Rebecca Knott describes it as a “passion leap”.
It’s a truly fitting description of her decision to chuck in a job as dam safety engineer to work as a volunteer in Guatemala, multi-tasking as a dental and medical assistant and EA.
“I was a fatigued young dam safety engineer,” says Rebecca.
“We’d just finished a massive project, which I found was mentally and emotionally demanding, and I really needed a change. At various points in dam remediation projects you have to work exceedingly hard, often around the clock with lots of monitoring, assessments and ongoing evaluation.”
The pressure took its toll, so Rebecca quit her job and headed to Central America’s most populous country to take up a volunteer role with a start-up aid agency she’d encountered on a previous visit with a church group.
“I’d always been interested in development and why countries are the way they are.”
The birthplace of the Mayan Civilization, Guatemala is a contrast of prosperity and poverty. It’s uneven distribution of wealth makes Guatemala City a volatile, and, on occasions, intimidating place where barbed wire and gun-toting security guards are the norm.
It also has stunning beauty – with active volcanos, lakes and the famous old capital, Antigua Guatemala, which is recognised as a UNESCO World Heritage site. And very friendly people.
Rebecca thought she’d be able to contribute some engineering skills. Instead, she spent her first-year learning to speak Spanish and helping out with the medical and dental teams.
“The basics of aid are about the things we take for granted – I was a dental assistant, a doctor’s assistant. Services that are gold, especially in remote rural communities.”
“In my second year, when I could speak Spanish, I ended up becoming the assistant to the director. She ended up becoming my Guatemalan mum!”
When Rebecca returned to New Zealand in 2006, she picked up where she left off, managing dam safety projects for consultancy Damwatch Engineering.
Her specialisation in a niche industry came about in a classic Kiwi way – the Pakuranga College head girl attending an open day for women in engineering at Auckland University with dubious intent.
“We were in seventh form and wanted a day off school,” laughs Rebecca. “I had no intention of being an engineer until then.”
But she was quickly hooked – instantly fascinated with what one particular branch of engineering could offer.
“Civil engineering was the only one that appealed. I was like ‘wow, that’s all the stuff that we see around us all the time’ – buildings, roads, bridges, water supply – all of it.”
The engineering school had an impressive testing lab that featured a huge weight for breaking things and an earthquake testing table that could shake things until they fell apart.
Rebecca enrolled and completed a Bachelor of Civil Engineering at the University of Auckland.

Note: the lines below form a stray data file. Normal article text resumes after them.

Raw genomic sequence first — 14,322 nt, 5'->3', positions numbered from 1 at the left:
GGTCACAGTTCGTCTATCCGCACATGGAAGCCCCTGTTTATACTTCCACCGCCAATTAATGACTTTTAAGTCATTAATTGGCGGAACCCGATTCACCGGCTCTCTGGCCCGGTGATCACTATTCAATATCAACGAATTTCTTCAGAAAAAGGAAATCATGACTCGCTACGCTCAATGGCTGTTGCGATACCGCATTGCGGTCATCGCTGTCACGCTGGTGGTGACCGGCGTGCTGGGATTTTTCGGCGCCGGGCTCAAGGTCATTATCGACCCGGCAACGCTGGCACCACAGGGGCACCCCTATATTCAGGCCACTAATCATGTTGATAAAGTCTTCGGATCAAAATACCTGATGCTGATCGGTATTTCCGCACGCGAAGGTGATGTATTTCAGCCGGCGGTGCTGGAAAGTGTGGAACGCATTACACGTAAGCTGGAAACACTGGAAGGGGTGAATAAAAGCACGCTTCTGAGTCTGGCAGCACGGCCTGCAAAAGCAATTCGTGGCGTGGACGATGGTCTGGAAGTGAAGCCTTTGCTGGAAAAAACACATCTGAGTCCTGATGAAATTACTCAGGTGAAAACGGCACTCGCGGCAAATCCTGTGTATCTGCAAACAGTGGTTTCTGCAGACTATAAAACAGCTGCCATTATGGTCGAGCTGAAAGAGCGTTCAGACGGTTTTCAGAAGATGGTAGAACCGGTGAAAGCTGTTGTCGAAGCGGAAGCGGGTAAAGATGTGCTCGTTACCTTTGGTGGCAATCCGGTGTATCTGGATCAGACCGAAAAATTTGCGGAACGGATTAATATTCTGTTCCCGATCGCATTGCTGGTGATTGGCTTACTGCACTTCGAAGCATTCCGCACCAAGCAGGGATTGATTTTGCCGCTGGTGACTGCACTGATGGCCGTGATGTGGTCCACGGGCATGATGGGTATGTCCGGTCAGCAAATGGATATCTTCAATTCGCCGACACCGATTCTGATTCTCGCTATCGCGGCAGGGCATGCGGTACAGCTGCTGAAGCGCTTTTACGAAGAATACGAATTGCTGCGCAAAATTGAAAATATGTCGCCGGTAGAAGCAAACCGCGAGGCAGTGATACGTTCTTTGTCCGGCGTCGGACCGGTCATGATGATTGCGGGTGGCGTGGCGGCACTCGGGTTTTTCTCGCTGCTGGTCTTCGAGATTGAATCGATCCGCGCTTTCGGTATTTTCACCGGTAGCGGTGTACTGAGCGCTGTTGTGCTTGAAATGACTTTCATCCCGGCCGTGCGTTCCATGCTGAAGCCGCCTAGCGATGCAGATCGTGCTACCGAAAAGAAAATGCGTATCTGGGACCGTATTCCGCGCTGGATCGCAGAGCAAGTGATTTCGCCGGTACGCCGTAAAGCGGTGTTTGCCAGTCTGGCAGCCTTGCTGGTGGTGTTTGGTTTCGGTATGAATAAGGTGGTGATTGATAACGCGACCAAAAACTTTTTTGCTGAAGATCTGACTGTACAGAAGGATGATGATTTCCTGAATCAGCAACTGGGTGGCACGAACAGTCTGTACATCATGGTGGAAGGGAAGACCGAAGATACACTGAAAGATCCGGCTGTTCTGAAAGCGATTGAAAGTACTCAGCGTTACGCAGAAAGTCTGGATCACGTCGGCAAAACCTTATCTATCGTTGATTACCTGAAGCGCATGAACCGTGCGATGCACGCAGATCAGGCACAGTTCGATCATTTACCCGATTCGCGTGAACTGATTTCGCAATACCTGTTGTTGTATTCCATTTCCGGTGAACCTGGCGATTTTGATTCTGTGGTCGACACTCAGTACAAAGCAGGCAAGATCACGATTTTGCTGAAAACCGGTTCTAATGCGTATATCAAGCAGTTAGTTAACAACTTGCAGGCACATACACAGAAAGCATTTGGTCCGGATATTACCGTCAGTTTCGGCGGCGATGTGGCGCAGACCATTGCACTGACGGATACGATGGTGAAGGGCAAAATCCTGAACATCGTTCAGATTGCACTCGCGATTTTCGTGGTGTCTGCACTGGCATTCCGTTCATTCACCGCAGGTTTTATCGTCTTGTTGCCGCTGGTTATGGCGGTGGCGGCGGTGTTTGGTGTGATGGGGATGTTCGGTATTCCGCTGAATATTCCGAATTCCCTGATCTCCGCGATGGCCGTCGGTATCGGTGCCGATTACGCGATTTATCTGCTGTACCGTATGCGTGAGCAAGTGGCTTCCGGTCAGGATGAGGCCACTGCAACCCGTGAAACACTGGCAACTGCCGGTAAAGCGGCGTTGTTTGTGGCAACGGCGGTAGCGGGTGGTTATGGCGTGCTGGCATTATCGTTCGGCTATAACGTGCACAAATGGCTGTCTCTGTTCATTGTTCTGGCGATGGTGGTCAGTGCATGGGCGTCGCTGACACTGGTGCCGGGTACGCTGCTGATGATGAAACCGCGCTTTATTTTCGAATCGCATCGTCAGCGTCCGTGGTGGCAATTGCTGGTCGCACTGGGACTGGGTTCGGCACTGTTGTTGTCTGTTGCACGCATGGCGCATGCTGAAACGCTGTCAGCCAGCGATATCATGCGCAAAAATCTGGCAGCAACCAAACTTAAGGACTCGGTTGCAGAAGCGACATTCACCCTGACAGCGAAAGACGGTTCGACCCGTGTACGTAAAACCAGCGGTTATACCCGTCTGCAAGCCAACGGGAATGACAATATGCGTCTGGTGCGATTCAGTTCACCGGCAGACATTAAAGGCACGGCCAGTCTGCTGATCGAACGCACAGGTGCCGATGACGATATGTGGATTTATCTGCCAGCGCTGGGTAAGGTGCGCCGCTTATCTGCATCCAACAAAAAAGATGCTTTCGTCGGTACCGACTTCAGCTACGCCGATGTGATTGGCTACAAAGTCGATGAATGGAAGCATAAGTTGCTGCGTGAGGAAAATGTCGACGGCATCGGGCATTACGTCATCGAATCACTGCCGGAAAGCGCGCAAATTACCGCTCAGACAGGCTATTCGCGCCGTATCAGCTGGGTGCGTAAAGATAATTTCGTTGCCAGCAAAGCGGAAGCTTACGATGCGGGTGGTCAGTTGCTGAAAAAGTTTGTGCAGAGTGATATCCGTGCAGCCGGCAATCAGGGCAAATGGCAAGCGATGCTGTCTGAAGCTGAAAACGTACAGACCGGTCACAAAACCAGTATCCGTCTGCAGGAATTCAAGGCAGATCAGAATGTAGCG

Her first job out of university was a two-year graduate training programme with ECNZ, working on the Matahina Dam strengthening project and Manapōuri’s second tailrace tunnel.
In total, she’d dedicate two decades to dam safety, culminating in senior management roles, including being the founding General Manager of Meridian subsidiary Dam Safety Intelligence, before it was time for another passion leap – into leading Meridian’s renewable development efforts.
Her role, ensuring Meridian has sufficient generation projects in train, is important and rewarding, but she doesn’t take her work home with her.
“I learnt a heap, worked with some great people and had amazing experiences in the dams space, but I knew it was time for a change. It was a bit daunting at the beginning, but it has been exactly what I needed. I will always have a passion for dams – that never leaves you – but having the opportunity to apply my management skills in a new space is fantastic. The renewable development team is such a great group. I love my job and my team.”
“We basically create a huge pipeline of opportunities, including onshore and offshore wind, solar and batteries, and keep a watching brief on anything else that might be emerging.”
The work isn’t without its challenges. Many of the early projects the team scopes will never come to fruition, while those that do aren’t always universally popular.
A big part of Rebecca’s role is dealing with complex community issues, such as public concerns and even outright opposition to renewable energy sites.
“Our team approach is that we always try to be kind,” says Rebecca.
“We are a group of engineers and scientists so we try to explain, for example, that there isn’t evidence a wind farm can do you harm, why the noise fits within guidelines, and how we can best address effects.”
Not everyone will become a fan, admits Rebecca.
“People will not always agree that a project is appropriate, and that’s where the RMA consenting process comes in. The decision is ultimately made by councils and/or the Environment Court. There can be some emotions expressed both for and against our projects and it’s about listening, empathising, and mitigating where we can. It’s a different skill set.”
Luckily for Meridian, its head of renewable development has plenty of experience operating in challenging environments.
Rebecca Knott - Head of Renewable Development
Women of Meridian is a series profiling some of the amazing women working across our company, with a focus on those in roles traditionally held by men. It’s about raising the visibility of these women, and the opportunities that exist here and across our industry. As the saying goes: if you can see it, you can be it.